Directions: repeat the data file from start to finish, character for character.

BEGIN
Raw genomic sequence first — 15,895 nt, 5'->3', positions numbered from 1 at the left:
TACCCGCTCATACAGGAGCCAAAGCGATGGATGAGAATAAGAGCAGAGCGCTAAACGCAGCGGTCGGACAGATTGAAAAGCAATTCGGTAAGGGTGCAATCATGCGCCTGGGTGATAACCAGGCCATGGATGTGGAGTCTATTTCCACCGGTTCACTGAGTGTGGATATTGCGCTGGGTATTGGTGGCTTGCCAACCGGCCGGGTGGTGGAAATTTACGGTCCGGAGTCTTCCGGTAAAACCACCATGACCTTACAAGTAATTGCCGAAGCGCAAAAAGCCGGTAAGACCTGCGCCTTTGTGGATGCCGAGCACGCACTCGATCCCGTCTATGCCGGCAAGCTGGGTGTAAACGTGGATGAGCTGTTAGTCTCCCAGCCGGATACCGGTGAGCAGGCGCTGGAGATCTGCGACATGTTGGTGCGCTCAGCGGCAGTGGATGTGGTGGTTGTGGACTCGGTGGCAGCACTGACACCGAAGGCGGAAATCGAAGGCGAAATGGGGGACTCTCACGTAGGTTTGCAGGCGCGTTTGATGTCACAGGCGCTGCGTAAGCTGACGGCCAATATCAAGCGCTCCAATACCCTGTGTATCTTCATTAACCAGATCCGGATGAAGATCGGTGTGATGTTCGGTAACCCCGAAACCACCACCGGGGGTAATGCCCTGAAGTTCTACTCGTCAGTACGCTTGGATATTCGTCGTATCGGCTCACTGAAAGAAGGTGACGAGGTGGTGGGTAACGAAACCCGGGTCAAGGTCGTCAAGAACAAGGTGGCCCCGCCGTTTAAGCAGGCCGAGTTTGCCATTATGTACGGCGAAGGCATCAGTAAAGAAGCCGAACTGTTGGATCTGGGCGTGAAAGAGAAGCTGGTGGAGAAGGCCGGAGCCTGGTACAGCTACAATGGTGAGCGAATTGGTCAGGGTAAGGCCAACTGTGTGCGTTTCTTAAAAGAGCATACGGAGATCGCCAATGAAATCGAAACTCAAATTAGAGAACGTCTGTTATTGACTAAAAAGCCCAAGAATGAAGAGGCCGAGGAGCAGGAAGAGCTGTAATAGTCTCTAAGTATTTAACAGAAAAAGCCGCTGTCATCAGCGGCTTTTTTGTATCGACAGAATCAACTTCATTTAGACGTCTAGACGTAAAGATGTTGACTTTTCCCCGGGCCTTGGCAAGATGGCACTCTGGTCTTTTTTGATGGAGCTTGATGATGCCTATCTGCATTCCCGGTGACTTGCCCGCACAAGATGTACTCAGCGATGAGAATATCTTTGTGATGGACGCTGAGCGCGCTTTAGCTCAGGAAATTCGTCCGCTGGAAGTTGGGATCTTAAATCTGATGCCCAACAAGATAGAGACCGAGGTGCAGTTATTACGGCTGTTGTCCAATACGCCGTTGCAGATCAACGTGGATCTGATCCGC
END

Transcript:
Raw genomic sequence first — 15,895 nt, 5'->3', positions numbered from 1 at the left:
TACCCGCTCATACAGGAGCCAAAGCGATGGATGAGAATAAGAGCAGAGCGCTAAACGCAGCGGTCGGACAGATTGAAAAGCAATTCGGTAAGGGTGCAATCATGCGCCTGGGTGATAACCAGGCCATGGATGTGGAGTCTATTTCCACCGGTTCACTGAGTGTGGATATTGCGCTGGGTATTGGTGGCTTGCCAACCGGCCGGGTGGTGGAAATTTACGGTCCGGAGTCTTCCGGTAAAACCACCATGACCTTACAAGTAATTGCCGAAGCGCAAAAAGCCGGTAAGACCTGCGCCTTTGTGGATGCCGAGCACGCACTCGATCCCGTCTATGCCGGCAAGCTGGGTGTAAACGTGGATGAGCTGTTAGTCTCCCAGCCGGATACCGGTGAGCAGGCGCTGGAGATCTGCGACATGTTGGTGCGCTCAGCGGCAGTGGATGTGGTGGTTGTGGACTCGGTGGCAGCACTGACACCGAAGGCGGAAATCGAAGGCGAAATGGGGGACTCTCACGTAGGTTTGCAGGCGCGTTTGATGTCACAGGCGCTGCGTAAGCTGACGGCCAATATCAAGCGCTCCAATACCCTGTGTATCTTCATTAACCAGATCCGGATGAAGATCGGTGTGATGTTCGGTAACCCCGAAACCACCACCGGGGGTAATGCCCTGAAGTTCTACTCGTCAGTACGCTTGGATATTCGTCGTATCGGCTCACTGAAAGAAGGTGACGAGGTGGTGGGTAACGAAACCCGGGTCAAGGTCGTCAAGAACAAGGTGGCCCCGCCGTTTAAGCAGGCCGAGTTTGCCATTATGTACGGCGAAGGCATCAGTAAAGAAGCCGAACTGTTGGATCTGGGCGTGAAAGAGAAGCTGGTGGAGAAGGCCGGAGCCTGGTACAGCTACAATGGTGAGCGAATTGGTCAGGGTAAGGCCAACTGTGTGCGTTTCTTAAAAGAGCATACGGAGATCGCCAATGAAATCGAAACTCAAATTAGAGAACGTCTGTTATTGACTAAAAAGCCCAAGAATGAAGAGGCCGAGGAGCAGGAAGAGCTGTAATAGTCTCTAAGTATTTAACAGAAAAAGCCGCTGTCATCAGCGGCTTTTTTGTATCGACAGAATCAACTTCATTTAGACGTCTAGACGTAAAGATGTTGACTTTTCCCCGGGCCTTGGCAAGATGGCACTCTGGTCTTTTTTGATGGAGCTTGATGATGCCTATCTGCATTCCCGGTGACTTGCCCGCACAAGATGTACTCAGCGATGAGAATATCTTTGTGATGGACGCTGAGCGCGCTTTAGCTCAGGAAATTCGTCCGCTGGAAGTTGGGATCTTAAATCTGATGCCCAACAAGATAGAGACCGAGGTGCAGTTATTACGGCTGTTGTCCAATACGCCGTTGCAGATCAACGTGGATCTGATCCGC